​News was at the forefront of trams fiasco reporting - Alan Roden

Alan RodenAlan Roden
Alan Roden
​Did we really need to spend £13 million and wait nine years for Lord Hardie to tell us there was a “litany of avoidable failures” with Edinburgh’s trams project?

​While the 961-page report delves into exceptional detail about the chaos behind the scenes, the headline-grabbing conclusion surely surprised nobody.

Certainly not the readers of the Edinburgh Evening News.

It’s 17-and-a-half years since the paper splashed the headline “costs derail city tram line”, revealing how the price tag had jumped from £473 million to £714 million.

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Edinburgh Tram Inquiry chairman Lord Hardie. Picture: Lisa FergusonEdinburgh Tram Inquiry chairman Lord Hardie. Picture: Lisa Ferguson
Edinburgh Tram Inquiry chairman Lord Hardie. Picture: Lisa Ferguson

When the final section to Newhaven opened this year (some 13 years late) it took the sum to over £1 billion, although the word ‘final’ is itself misleading because what we have today is a far cry from the network once promised to residents.

Through all the twists and turns of this ridiculous saga, the Evening News diligently kept readers informed.

Dozens of reporters built up relationships with whistleblowers who helped ensure the truth about the shambles was heard.

In the newspaper’s old offices on Holyrood Road, the pigeonholes where journalists received their mail often included envelopes stuffed with confidential documents that TIE – the arms-length firm behind the project – didn’t want made public.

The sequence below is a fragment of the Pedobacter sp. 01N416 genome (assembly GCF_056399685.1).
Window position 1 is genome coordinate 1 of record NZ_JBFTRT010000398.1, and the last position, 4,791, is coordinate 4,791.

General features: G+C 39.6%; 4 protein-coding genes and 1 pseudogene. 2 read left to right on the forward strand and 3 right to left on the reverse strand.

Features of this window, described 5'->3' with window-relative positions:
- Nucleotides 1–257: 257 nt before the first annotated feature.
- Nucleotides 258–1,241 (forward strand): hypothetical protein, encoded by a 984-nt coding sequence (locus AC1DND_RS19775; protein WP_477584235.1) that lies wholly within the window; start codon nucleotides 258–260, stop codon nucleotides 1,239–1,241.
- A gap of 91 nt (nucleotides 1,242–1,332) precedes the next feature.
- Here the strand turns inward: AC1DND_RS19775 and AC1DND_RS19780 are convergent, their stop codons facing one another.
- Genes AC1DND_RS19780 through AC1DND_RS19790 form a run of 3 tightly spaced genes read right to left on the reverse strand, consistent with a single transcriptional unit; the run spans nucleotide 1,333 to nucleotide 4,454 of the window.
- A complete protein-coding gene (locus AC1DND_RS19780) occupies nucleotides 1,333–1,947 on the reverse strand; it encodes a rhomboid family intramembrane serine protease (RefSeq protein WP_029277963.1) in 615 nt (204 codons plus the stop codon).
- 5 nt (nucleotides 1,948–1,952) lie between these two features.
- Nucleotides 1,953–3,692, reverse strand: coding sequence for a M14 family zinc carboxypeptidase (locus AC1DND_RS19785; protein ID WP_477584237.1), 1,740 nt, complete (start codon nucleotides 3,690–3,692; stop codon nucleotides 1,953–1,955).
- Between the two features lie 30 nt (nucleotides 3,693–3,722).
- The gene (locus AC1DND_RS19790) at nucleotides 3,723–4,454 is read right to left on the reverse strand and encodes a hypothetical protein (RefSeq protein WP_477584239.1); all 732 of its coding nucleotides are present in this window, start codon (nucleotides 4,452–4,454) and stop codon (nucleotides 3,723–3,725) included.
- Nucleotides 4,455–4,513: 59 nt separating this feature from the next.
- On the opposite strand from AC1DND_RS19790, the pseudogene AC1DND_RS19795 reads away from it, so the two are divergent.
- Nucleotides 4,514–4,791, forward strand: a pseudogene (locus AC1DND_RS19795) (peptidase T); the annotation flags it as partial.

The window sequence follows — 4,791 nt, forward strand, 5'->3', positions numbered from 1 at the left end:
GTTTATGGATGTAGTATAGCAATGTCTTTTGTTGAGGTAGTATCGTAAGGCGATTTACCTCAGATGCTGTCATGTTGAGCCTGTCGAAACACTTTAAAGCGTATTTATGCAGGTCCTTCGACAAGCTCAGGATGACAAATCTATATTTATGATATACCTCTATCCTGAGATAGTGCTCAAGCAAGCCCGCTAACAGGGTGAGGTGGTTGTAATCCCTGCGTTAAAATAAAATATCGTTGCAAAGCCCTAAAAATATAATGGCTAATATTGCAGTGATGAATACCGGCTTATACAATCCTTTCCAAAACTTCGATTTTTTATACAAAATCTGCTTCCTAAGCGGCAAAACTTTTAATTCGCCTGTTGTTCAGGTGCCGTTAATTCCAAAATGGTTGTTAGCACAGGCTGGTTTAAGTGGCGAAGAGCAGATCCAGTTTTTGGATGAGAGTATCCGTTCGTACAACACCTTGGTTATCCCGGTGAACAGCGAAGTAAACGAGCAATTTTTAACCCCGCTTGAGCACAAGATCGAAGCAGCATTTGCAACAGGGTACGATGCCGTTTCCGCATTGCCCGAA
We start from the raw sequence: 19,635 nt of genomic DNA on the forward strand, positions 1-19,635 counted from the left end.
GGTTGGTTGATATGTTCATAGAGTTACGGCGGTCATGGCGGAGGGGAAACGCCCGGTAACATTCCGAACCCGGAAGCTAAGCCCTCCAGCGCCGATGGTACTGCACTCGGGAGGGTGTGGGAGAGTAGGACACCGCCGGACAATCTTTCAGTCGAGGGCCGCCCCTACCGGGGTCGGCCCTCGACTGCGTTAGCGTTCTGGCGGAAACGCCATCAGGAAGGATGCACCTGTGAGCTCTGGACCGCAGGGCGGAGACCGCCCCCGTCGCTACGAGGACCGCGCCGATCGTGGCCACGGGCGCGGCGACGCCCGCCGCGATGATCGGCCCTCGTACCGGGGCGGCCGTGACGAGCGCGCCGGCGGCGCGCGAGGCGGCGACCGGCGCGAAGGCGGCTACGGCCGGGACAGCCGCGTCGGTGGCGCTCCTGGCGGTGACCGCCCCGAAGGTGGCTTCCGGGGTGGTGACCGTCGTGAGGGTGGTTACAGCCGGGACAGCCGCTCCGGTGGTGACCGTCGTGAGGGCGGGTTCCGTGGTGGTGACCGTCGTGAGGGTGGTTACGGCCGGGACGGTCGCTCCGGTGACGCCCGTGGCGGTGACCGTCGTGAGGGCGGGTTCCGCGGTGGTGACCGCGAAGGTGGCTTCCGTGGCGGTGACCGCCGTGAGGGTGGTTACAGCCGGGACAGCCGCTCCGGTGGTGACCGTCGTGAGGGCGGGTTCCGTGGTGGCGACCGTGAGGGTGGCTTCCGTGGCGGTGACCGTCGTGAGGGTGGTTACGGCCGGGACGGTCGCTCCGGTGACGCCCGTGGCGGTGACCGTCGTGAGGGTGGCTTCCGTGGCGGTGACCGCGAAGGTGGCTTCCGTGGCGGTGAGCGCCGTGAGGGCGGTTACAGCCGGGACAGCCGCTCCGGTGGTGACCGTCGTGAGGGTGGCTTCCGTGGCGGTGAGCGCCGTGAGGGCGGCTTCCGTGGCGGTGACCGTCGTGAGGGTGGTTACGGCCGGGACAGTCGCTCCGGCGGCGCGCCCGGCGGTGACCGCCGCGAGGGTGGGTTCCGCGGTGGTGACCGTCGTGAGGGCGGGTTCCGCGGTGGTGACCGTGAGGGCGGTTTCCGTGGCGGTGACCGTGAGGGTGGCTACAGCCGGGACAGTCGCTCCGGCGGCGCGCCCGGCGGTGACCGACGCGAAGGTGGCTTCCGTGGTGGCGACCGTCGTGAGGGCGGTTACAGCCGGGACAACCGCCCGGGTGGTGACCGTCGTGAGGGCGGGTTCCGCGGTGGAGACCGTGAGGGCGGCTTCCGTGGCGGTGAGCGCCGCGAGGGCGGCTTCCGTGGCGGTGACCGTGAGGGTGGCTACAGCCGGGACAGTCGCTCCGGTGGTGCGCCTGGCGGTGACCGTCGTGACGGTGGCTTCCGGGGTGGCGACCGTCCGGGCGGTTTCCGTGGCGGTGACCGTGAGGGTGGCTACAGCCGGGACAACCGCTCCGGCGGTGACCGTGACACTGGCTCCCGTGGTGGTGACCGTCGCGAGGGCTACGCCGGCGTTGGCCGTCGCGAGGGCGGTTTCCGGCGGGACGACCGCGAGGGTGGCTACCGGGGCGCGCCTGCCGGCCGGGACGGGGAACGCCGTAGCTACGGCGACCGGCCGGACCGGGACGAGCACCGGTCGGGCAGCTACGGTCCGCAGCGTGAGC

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Evening News headlines over the years tell the story of Edinburgh’s trams... “city ready to pull the plug on tram links” (2005), “plug to be pulled on tram line” (2008), “tram wars” (2009), “tram costs are up” (2009), “it’s all a tram mess” (2010), “tram boss quits” (same frontpage headline in both 2008 and 2011), and of course the famous “hell on wheels” outburst from TIE chairman David Mackay when he walked out in 2010.

But Lord Hardie’s lengthy tome fails to acknowledge this newspaper’s pivotal role throughout the scandal, and barely mentions the paper at all.

That does a disservice to the teams of reporters and the whistleblowers who repeatedly exposed the spiralling use of public money at the time.

The inquiry records have been lodged with the National Records of Scotland where they will rightly remain as a historical account of chaos, failure and subterfuge.

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But the Edinburgh Evening News also deserves its place in the history books for keeping residents informed about what was going on for £1.10 a day or less, long before Hardie’s multi-million pound inquiry reached the same conclusion.

Alan Roden is a director of Quantum Communications and a former transport reporter at the Edinburgh Evening News.

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